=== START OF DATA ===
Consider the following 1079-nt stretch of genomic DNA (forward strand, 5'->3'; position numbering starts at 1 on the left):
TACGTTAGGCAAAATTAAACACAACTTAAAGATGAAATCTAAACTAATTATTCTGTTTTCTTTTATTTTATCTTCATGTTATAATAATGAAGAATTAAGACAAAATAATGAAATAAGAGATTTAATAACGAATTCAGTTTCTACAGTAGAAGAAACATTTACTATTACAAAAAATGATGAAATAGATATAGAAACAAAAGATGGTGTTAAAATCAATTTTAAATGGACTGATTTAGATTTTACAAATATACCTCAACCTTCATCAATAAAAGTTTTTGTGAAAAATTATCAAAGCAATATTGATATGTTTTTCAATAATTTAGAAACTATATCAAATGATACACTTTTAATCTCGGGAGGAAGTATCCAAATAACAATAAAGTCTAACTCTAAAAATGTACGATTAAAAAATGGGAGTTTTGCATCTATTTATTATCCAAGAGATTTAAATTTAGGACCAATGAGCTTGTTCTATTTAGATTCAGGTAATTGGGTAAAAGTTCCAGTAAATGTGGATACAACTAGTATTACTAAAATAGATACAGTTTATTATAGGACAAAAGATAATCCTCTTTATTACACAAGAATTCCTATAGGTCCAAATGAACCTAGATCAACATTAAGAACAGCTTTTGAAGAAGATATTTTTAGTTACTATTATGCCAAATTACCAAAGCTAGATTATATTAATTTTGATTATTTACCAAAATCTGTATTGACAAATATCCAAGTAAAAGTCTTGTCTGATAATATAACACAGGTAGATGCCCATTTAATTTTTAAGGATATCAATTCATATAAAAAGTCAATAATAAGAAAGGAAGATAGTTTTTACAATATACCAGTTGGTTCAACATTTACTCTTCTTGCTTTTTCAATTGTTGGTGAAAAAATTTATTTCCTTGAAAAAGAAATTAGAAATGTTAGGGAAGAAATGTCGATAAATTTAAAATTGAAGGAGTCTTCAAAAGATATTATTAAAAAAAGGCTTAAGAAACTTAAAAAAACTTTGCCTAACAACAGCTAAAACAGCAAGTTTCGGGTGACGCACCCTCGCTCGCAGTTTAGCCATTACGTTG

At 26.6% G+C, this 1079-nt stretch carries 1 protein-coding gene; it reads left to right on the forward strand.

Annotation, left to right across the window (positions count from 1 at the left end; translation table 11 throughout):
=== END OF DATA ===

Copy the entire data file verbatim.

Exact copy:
Consider the following 1079-nt stretch of genomic DNA (forward strand, 5'->3'; position numbering starts at 1 on the left):
TACGTTAGGCAAAATTAAACACAACTTAAAGATGAAATCTAAACTAATTATTCTGTTTTCTTTTATTTTATCTTCATGTTATAATAATGAAGAATTAAGACAAAATAATGAAATAAGAGATTTAATAACGAATTCAGTTTCTACAGTAGAAGAAACATTTACTATTACAAAAAATGATGAAATAGATATAGAAACAAAAGATGGTGTTAAAATCAATTTTAAATGGACTGATTTAGATTTTACAAATATACCTCAACCTTCATCAATAAAAGTTTTTGTGAAAAATTATCAAAGCAATATTGATATGTTTTTCAATAATTTAGAAACTATATCAAATGATACACTTTTAATCTCGGGAGGAAGTATCCAAATAACAATAAAGTCTAACTCTAAAAATGTACGATTAAAAAATGGGAGTTTTGCATCTATTTATTATCCAAGAGATTTAAATTTAGGACCAATGAGCTTGTTCTATTTAGATTCAGGTAATTGGGTAAAAGTTCCAGTAAATGTGGATACAACTAGTATTACTAAAATAGATACAGTTTATTATAGGACAAAAGATAATCCTCTTTATTACACAAGAATTCCTATAGGTCCAAATGAACCTAGATCAACATTAAGAACAGCTTTTGAAGAAGATATTTTTAGTTACTATTATGCCAAATTACCAAAGCTAGATTATATTAATTTTGATTATTTACCAAAATCTGTATTGACAAATATCCAAGTAAAAGTCTTGTCTGATAATATAACACAGGTAGATGCCCATTTAATTTTTAAGGATATCAATTCATATAAAAAGTCAATAATAAGAAAGGAAGATAGTTTTTACAATATACCAGTTGGTTCAACATTTACTCTTCTTGCTTTTTCAATTGTTGGTGAAAAAATTTATTTCCTTGAAAAAGAAATTAGAAATGTTAGGGAAGAAATGTCGATAAATTTAAAATTGAAGGAGTCTTCAAAAGATATTATTAAAAAAAGGCTTAAGAAACTTAAAAAAACTTTGCCTAACAACAGCTAAAACAGCAAGTTTCGGGTGACGCACCCTCGCTCGCAGTTTAGCCATTACGTTG

At 26.6% G+C, this 1079-nt stretch carries 1 protein-coding gene; it reads left to right on the forward strand.

Annotation, left to right across the window (positions count from 1 at the left end; translation table 11 throughout):